Even though the focus in the Netherlands, is, at this point, mainly on jihadism (violent extremism), there are more types of ideologically driven violence that needs attention. The government also deals with violence and infringements of the law by left- and right-wing extremists, extremists related to the influx of asylum seekers and by animal rights extremists.
It is important to distinguish between activism and extremism. Extremism is the term used for the phenomena whereby persons or groups intentionally cross the boundaries of the law in pursuit of their ideals. Activists may come across as loud in expressing their opinions, however, they are non-violent and stay within the boundaries of the law. Activism turns into extremism when deliberately committing criminal offences, such as threats and destruction.
Extremism related to the influx of asylum seekers
The refugee crisis at present defines the threat from left-wing and right-wing extremism. To give force to their concern, left-wing and right-wing extremist persons and groups become more and more active. Renewed violent outbursts between both sides occasionally take place and it is conceivable that this will increase both in size and severity. These persons and groups could also further radicalise and opt for more non-statutory modus operandi.
Right-wing extremism to anti-Islam
Within right-wing extremist groups and individuals, the 'classic' (Neo-Nazi) right-wing extremism shifts in the direction of anti-Islam. The jihadist threat, in combination with the influx of asylum seekers in Europe, offers organised right-wing extremist groups in the Netherlands the opportunity to bring the anti-Islamic sentiments, in addition to criticising European cooperation, under the attention of a broader audience than their usual supporters.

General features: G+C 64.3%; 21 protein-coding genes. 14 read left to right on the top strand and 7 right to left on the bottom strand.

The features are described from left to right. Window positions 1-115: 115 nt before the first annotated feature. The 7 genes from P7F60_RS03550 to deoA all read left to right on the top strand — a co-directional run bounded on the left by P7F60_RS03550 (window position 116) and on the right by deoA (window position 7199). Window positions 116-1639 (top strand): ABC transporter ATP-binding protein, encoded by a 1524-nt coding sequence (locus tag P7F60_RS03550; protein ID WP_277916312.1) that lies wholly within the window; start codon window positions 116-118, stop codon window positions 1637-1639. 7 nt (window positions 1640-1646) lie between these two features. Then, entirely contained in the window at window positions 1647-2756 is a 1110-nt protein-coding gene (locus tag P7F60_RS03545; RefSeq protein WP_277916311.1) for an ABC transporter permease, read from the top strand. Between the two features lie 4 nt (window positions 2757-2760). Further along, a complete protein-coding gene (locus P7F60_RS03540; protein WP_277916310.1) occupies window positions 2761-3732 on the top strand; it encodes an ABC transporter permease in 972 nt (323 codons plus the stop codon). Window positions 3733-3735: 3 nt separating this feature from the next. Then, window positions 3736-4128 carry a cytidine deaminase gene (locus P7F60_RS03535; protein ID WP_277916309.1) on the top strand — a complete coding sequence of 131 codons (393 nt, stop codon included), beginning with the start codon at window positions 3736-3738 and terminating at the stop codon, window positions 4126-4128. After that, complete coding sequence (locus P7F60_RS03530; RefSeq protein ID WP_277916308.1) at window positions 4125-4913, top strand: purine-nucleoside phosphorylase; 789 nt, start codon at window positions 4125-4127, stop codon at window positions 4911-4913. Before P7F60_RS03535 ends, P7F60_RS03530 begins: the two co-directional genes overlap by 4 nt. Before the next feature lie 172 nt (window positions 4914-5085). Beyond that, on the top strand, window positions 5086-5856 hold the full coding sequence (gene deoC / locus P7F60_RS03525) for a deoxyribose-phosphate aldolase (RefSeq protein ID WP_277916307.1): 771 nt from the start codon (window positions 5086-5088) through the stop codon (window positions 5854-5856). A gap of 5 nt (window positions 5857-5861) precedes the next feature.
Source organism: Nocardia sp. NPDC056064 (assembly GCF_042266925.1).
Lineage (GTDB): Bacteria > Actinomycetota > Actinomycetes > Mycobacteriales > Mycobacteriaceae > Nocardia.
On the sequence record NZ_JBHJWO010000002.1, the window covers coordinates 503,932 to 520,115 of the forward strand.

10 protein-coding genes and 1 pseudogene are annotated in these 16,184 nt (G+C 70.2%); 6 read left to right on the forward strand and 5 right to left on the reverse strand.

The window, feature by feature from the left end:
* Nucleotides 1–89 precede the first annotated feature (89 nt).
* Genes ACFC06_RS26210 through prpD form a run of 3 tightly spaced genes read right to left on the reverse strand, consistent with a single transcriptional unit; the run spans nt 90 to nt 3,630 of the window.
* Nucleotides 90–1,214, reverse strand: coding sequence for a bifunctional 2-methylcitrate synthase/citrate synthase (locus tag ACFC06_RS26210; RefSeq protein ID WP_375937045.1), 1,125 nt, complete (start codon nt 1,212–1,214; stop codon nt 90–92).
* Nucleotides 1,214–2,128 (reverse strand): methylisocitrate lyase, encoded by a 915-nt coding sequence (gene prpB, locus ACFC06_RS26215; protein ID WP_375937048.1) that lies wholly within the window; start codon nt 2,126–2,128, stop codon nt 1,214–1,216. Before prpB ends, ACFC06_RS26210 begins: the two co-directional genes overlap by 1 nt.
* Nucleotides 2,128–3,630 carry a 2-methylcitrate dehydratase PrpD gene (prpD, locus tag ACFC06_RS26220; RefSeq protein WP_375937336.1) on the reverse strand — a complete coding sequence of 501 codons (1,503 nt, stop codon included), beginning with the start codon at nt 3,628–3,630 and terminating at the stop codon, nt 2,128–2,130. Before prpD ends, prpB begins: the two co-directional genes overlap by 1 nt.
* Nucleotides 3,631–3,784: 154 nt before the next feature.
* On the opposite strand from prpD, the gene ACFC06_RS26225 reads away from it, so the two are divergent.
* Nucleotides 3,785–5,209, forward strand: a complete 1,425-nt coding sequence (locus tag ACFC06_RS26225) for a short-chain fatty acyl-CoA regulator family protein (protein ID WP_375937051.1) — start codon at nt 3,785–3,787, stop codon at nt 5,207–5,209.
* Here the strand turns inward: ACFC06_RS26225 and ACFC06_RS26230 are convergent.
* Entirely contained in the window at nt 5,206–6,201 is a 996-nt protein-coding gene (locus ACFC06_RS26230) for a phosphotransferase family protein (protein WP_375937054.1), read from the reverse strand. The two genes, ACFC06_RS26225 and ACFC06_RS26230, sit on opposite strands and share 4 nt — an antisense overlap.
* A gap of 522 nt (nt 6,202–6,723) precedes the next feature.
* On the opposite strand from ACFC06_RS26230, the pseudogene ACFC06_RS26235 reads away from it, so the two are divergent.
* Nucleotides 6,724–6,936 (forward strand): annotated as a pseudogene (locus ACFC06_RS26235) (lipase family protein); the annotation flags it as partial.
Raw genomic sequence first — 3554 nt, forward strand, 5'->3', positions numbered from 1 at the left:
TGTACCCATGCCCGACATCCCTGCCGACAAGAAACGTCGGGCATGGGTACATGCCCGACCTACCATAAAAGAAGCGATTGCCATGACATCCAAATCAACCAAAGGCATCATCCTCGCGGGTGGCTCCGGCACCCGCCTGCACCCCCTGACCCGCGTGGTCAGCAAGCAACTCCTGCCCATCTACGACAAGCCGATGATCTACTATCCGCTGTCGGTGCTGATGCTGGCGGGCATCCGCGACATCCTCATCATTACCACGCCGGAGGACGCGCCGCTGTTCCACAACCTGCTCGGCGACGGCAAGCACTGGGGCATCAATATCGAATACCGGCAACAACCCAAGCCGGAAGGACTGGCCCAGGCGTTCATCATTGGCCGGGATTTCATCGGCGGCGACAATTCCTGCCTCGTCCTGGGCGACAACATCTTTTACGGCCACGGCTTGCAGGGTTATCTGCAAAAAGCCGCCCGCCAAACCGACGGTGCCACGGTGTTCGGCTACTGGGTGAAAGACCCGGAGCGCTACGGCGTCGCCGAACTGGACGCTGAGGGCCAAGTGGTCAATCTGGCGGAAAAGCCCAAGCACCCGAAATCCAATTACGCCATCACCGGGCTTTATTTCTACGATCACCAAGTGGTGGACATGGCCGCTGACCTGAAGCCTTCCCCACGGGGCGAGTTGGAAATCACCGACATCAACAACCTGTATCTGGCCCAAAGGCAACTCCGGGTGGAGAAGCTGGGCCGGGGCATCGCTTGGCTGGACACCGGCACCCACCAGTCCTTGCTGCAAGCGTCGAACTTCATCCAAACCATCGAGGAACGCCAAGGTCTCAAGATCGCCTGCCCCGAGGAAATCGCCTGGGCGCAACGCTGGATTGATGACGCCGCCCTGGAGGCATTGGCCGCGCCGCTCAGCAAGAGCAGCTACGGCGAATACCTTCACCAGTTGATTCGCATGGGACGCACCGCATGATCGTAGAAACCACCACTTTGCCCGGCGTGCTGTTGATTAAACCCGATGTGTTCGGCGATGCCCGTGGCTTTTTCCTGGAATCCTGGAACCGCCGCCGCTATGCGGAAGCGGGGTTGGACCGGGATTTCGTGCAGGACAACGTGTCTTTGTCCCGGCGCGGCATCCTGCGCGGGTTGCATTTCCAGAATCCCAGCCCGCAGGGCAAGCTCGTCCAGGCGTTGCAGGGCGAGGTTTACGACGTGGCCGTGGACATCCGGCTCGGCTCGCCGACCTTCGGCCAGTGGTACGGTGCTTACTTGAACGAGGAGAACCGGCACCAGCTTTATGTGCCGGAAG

The increase in the number of threats, acts of intimidation and violent incidents linked to the public debate about asylum seekers, migrants and Islam in the Netherlands is a cause for concern. This threat of violence is also emerging from the non-organised, local anti-asylum views that traditionally do not much relate with ideologically right-wing extremism. Incidents are mainly concentrated on local government level, migrants and advocates of the reception of asylum seekers, such as reception centres and mosques.
Left-wing extremist organisations focus on putting an end to right-wing extremist (anti-Islamic) movements, or campaign against institutions connected to the asylum policy. Actions can go hand in hand with violence against objects. There are, however, no indications suggesting left-wing extremist terrorist attacks. For years now, no illegal activities have been detected within the animal right extremism.
A more extensive view on the extremist developments can be read in the latest Terrorist Threat Assessment Netherlands.
The government is tackling extremism under the Dutch penal code with the help of local government, the public prosecution service and the police force. The responsibility for security measures also lies primarily with the local government. In addition to this local responsibility, the central government has the responsibility to ensure the safety of persons, objects and services that have a special purpose in our democratic society. This responsibility is assigned to the NCTV.